Voyages from I to Thou.

Location: Skellig Michel, Ireland

Monday, November 22, 2004

The Far Shores

A Greek named Pytheas, a resident of Massila (now Marseille) voyaged north in the 4th century BC through the Pillars of Hercules, scouting the sources of tin associated with the British Isles and amber known to come from the Baltic region. Following well-defined atlantic coasting routes used for thousands of years by the Neolithic peoples who settled along the shores and on the islands of the Atlantic littoral, Pytheus provided a remarkably accurate account of the coasts of France of Britain, including the Orkney and Shetland Isles. He may have sailed as far as Iceland, to which he gave the name Ultima Thule, the “furthest island,” but his books of travels, On The Ocean,, was subsequently lost and no one was able to confirm its existence.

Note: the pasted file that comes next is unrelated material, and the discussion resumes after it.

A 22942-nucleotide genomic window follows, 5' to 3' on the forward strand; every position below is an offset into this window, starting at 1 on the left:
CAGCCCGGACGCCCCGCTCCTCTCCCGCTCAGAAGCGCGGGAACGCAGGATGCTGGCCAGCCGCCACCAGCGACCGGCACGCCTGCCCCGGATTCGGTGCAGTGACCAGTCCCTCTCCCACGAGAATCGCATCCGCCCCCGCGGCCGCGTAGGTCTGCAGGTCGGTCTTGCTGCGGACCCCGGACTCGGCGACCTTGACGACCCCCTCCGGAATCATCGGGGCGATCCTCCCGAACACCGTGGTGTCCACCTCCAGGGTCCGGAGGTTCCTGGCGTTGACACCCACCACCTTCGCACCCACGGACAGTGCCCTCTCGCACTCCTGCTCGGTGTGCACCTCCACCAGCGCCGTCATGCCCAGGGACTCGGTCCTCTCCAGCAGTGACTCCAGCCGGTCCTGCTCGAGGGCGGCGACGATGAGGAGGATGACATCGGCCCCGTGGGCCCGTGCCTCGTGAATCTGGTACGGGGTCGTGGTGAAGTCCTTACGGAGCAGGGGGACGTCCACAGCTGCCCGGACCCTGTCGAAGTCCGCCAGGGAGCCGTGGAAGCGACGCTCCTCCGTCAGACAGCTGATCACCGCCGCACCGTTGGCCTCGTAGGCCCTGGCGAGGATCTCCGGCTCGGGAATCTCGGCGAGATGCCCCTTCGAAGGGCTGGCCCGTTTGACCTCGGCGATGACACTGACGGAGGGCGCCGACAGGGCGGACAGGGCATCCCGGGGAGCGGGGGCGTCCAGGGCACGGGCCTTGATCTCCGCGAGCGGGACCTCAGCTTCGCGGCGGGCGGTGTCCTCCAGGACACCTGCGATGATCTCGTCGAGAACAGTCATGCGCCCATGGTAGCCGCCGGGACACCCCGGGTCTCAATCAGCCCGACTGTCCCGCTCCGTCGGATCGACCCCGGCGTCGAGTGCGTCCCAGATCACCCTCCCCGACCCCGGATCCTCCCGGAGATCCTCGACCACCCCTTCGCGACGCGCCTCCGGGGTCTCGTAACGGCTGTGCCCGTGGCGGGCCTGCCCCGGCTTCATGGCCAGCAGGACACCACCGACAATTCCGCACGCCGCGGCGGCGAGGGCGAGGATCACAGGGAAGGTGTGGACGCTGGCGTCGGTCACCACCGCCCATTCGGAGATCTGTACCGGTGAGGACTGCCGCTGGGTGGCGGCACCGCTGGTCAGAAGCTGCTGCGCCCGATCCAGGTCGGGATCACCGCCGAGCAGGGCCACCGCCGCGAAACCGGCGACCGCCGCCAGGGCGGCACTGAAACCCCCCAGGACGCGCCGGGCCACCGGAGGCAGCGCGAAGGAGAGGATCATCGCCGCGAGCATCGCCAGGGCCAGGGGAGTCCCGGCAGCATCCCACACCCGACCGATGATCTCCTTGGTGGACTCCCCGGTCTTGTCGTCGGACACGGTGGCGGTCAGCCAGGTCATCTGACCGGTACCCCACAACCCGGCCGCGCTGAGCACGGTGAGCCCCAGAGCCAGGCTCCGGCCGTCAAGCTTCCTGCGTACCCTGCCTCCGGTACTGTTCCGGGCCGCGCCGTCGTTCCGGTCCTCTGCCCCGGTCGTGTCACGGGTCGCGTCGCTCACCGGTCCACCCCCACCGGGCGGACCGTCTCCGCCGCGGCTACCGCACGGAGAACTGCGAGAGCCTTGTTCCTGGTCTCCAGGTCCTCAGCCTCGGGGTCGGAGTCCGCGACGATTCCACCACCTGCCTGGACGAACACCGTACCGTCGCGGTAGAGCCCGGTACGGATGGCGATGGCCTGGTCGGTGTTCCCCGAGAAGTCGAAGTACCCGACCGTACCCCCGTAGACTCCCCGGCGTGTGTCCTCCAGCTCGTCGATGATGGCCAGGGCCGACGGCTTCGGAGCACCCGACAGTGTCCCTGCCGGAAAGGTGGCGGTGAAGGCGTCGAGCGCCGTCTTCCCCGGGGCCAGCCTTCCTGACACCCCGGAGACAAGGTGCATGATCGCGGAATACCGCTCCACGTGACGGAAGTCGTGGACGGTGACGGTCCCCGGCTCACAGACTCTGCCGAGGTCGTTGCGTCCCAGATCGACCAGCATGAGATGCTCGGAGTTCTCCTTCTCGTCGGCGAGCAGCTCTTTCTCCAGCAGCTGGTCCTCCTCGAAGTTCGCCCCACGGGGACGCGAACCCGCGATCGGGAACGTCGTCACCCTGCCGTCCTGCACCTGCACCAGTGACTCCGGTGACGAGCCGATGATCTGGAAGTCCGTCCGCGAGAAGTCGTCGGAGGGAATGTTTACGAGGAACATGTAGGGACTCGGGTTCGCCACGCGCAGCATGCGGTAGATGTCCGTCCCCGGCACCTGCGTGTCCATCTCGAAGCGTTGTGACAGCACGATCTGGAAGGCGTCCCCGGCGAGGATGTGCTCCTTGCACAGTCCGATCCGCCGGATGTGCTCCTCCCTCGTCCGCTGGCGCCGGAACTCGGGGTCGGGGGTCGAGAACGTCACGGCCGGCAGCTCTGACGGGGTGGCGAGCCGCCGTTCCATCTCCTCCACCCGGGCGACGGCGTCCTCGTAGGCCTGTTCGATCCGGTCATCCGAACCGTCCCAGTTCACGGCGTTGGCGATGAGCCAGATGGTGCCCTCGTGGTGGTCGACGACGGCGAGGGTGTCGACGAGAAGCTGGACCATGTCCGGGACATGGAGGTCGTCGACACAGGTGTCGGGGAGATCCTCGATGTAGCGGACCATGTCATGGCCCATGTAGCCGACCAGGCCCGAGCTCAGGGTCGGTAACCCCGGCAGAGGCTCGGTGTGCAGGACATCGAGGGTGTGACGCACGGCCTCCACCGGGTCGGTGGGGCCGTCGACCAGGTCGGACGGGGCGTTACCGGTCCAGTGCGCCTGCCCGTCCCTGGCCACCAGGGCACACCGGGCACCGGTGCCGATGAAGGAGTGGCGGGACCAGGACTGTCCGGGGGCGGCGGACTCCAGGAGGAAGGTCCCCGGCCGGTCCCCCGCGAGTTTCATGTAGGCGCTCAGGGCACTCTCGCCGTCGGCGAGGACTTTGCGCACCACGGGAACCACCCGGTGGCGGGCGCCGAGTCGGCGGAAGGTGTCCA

The image of Ultima Thule never faded and became even more powerful in the absence of further exploration ((by the Romans)). “Like all good romantic images, it hovered on the boundaries of the unreal, creating a frisson of excitement of unresolved adventure,” writes historian Barry Cunliffe. It established a connection between islands and the unknown that would remain at the core of Western islomania for centuries to come. The association of islands with the mysterious became so strong that any unexplored place, whether or not it was surrounded by water, was assumed to be an island.

-- John Gillis, Islands of the Mind: How the Human Imagination Created The Atlantic World, 22


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